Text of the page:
Here are some frequently asked questions. Hope you find your answer in here :-)
gRPC is a modern, open source remote procedure call (RPC) framework that can run anywhere. It enables client and server applications to communicate transparently, and makes it easier to build connected systems.
Read the longer Motivation & Design Principles post for background on why we created gRPC.
gRPC Remote Procedure Calls, of course!
The main usage scenarios:
gRPC is a CNCF project.
Google has been using a lot of the underlying technologies and concepts in gRPC for a long time. The current implementation is being used in several of Google’s cloud products and Google externally facing APIs. It is also being used by Square, Netflix, CoreOS, Docker, Cockroachdb, Cisco, Juniper Networks and many other organizations and individuals.
C++, Java, Objective-C, Python, Ruby, Go, C#, Node.js. All of the above mentioned languages are now in GA and follow semantic versioning.
Java implementation supports Android and Objective-C is targeted at iOS and are also at 1.0 now.
All implementations are licensed under Apache 2.0.
Contributors are highly welcome and the repositories are hosted on GitHub. We look forward to community feedback, additions and bugs. Both individual contributors and corporate contributors need to sign our CLA. If you have ideas for a project around gRPC, please read guidelines and submit here. We have a growing list of projects under gRPC Ecosystem
Check out the documentation right here on grpc.io.
The gRPC project has an RFC process, through which new features are designed and approved for implementation. They are tracked in this repository.
The latest release branch is v1.10.x
The gRPC project does not do LTS releases. Given the rolling release model above, we support the current, latest release and the release prior to that. Support here means bug fixes and security fixes.
The gRPC project works in a model where the tip of the master branch is stable at all times. The project (across the various runtimes) targets to ship checkpoint releases every 6 weeks on a best effort basis. If for some reason, a release is skipped by a particular runtime, we may opt to skip that release altogether, and ship the next release, along with the other runtimes and catch up.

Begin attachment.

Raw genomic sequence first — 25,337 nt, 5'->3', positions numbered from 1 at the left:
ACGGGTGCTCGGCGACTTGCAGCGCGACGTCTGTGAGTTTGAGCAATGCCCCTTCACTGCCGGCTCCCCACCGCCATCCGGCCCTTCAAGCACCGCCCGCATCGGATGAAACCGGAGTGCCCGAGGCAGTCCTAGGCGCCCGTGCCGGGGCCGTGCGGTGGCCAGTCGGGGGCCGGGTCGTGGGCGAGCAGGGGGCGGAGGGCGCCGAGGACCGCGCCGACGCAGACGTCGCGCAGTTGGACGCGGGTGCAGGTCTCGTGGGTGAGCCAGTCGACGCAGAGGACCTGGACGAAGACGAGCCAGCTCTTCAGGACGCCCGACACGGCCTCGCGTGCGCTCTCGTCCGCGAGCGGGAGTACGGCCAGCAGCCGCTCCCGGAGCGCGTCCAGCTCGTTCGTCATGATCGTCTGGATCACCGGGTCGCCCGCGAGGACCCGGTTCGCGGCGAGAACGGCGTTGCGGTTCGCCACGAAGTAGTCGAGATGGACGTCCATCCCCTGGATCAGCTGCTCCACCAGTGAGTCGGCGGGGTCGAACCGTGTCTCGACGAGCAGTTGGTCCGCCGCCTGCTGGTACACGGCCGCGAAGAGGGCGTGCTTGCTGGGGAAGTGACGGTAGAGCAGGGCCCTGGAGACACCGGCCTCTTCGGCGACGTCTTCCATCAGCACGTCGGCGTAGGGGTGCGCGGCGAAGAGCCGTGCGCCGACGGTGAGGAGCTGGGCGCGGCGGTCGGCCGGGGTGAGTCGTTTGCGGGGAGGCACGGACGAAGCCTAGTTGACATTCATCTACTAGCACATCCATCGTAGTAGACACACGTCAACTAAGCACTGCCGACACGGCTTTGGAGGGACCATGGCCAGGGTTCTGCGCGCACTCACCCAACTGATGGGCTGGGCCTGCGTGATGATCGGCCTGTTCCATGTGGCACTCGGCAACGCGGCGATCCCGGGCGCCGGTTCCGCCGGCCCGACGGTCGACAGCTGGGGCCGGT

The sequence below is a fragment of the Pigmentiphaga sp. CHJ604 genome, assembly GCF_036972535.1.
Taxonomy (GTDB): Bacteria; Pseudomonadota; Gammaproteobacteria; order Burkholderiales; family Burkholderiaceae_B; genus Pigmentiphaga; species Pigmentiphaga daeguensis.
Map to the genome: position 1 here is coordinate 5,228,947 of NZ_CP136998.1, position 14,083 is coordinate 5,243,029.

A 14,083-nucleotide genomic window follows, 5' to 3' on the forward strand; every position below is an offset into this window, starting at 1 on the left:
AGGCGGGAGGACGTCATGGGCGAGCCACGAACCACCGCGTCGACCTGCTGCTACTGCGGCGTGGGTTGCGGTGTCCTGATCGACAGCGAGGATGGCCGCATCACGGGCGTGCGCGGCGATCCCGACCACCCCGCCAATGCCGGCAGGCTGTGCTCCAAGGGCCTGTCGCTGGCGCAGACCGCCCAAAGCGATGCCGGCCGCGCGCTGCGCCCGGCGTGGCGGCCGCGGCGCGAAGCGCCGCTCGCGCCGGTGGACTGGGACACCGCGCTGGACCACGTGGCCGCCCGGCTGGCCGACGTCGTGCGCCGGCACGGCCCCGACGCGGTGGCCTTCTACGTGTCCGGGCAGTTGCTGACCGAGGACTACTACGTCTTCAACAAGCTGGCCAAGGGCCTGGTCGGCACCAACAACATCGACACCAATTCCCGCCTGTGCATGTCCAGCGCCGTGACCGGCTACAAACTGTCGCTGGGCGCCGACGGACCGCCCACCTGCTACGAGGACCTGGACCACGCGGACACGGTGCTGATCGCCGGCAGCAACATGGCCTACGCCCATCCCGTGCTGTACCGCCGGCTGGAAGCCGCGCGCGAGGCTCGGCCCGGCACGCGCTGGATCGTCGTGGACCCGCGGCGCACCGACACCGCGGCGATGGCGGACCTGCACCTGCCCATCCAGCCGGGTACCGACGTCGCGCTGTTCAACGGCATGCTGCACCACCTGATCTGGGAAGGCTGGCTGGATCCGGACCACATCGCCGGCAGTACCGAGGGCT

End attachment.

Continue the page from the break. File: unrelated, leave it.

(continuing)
Yes. gRPC is designed to be extensible to support multiple content types. The initial release contains support for Protobuf and with external support for other content types such as FlatBuffers and Thrift, at varying levels of maturity.
gRPC and Protobuf provide an easy way to precisely define a service and auto generate reliable client libraries for iOS, Android and the servers providing the back end. The clients can take advantage of advanced streaming and connection features which help save bandwidth, do more over fewer TCP connections and save CPU usage and battery life.
This is largely what gRPC is on the wire. However gRPC is also a set of libraries that will provide higher-level features consistently across platforms that common HTTP libraries typically do not. Examples of such features include:
gRPC largely follows HTTP semantics over HTTP/2 but we explicitly allow for full-duplex streaming. We diverge from typical REST conventions as we use static paths for performance reasons during call dispatch as parsing call parameters from paths, query parameters and payload body adds latency and complexity. We have also formalized a set of errors that we believe are more directly applicable to API use cases than the HTTP status codes.